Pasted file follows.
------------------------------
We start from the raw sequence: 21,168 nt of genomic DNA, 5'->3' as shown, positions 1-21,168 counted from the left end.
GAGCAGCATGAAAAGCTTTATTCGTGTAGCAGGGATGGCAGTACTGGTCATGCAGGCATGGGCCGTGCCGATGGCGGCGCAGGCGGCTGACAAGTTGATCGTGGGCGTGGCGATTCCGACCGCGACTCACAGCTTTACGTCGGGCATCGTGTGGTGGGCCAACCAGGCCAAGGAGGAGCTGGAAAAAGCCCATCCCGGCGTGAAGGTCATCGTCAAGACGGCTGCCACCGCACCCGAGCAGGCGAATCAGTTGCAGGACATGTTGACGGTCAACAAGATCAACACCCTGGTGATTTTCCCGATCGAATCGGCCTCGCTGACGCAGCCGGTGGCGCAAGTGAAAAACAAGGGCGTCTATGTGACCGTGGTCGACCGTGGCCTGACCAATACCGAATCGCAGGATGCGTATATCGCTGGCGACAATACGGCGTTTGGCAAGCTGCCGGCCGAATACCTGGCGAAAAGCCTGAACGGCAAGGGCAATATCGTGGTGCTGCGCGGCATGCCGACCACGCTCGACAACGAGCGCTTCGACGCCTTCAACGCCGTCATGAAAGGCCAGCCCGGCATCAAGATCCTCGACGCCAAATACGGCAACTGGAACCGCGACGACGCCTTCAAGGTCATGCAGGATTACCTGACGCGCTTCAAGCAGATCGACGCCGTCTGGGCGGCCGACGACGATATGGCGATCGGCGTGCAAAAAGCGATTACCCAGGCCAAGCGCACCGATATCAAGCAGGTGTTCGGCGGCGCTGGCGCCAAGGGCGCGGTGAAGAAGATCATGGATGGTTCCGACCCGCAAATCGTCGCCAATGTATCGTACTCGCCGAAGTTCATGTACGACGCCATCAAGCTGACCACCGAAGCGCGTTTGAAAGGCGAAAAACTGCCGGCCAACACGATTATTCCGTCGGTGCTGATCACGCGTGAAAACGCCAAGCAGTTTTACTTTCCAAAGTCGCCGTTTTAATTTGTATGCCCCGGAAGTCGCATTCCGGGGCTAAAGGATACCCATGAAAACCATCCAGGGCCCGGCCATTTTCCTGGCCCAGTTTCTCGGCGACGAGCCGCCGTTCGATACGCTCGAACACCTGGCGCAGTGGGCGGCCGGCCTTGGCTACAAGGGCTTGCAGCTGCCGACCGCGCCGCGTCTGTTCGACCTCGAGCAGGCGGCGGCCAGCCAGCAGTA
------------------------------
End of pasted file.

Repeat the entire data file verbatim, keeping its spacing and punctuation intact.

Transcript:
We start from the raw sequence: 21,168 nt of genomic DNA, 5'->3' as shown, positions 1-21,168 counted from the left end.
GAGCAGCATGAAAAGCTTTATTCGTGTAGCAGGGATGGCAGTACTGGTCATGCAGGCATGGGCCGTGCCGATGGCGGCGCAGGCGGCTGACAAGTTGATCGTGGGCGTGGCGATTCCGACCGCGACTCACAGCTTTACGTCGGGCATCGTGTGGTGGGCCAACCAGGCCAAGGAGGAGCTGGAAAAAGCCCATCCCGGCGTGAAGGTCATCGTCAAGACGGCTGCCACCGCACCCGAGCAGGCGAATCAGTTGCAGGACATGTTGACGGTCAACAAGATCAACACCCTGGTGATTTTCCCGATCGAATCGGCCTCGCTGACGCAGCCGGTGGCGCAAGTGAAAAACAAGGGCGTCTATGTGACCGTGGTCGACCGTGGCCTGACCAATACCGAATCGCAGGATGCGTATATCGCTGGCGACAATACGGCGTTTGGCAAGCTGCCGGCCGAATACCTGGCGAAAAGCCTGAACGGCAAGGGCAATATCGTGGTGCTGCGCGGCATGCCGACCACGCTCGACAACGAGCGCTTCGACGCCTTCAACGCCGTCATGAAAGGCCAGCCCGGCATCAAGATCCTCGACGCCAAATACGGCAACTGGAACCGCGACGACGCCTTCAAGGTCATGCAGGATTACCTGACGCGCTTCAAGCAGATCGACGCCGTCTGGGCGGCCGACGACGATATGGCGATCGGCGTGCAAAAAGCGATTACCCAGGCCAAGCGCACCGATATCAAGCAGGTGTTCGGCGGCGCTGGCGCCAAGGGCGCGGTGAAGAAGATCATGGATGGTTCCGACCCGCAAATCGTCGCCAATGTATCGTACTCGCCGAAGTTCATGTACGACGCCATCAAGCTGACCACCGAAGCGCGTTTGAAAGGCGAAAAACTGCCGGCCAACACGATTATTCCGTCGGTGCTGATCACGCGTGAAAACGCCAAGCAGTTTTACTTTCCAAAGTCGCCGTTTTAATTTGTATGCCCCGGAAGTCGCATTCCGGGGCTAAAGGATACCCATGAAAACCATCCAGGGCCCGGCCATTTTCCTGGCCCAGTTTCTCGGCGACGAGCCGCCGTTCGATACGCTCGAACACCTGGCGCAGTGGGCGGCCGGCCTTGGCTACAAGGGCTTGCAGCTGCCGACCGCGCCGCGTCTGTTCGACCTCGAGCAGGCGGCGGCCAGCCAGCAGTA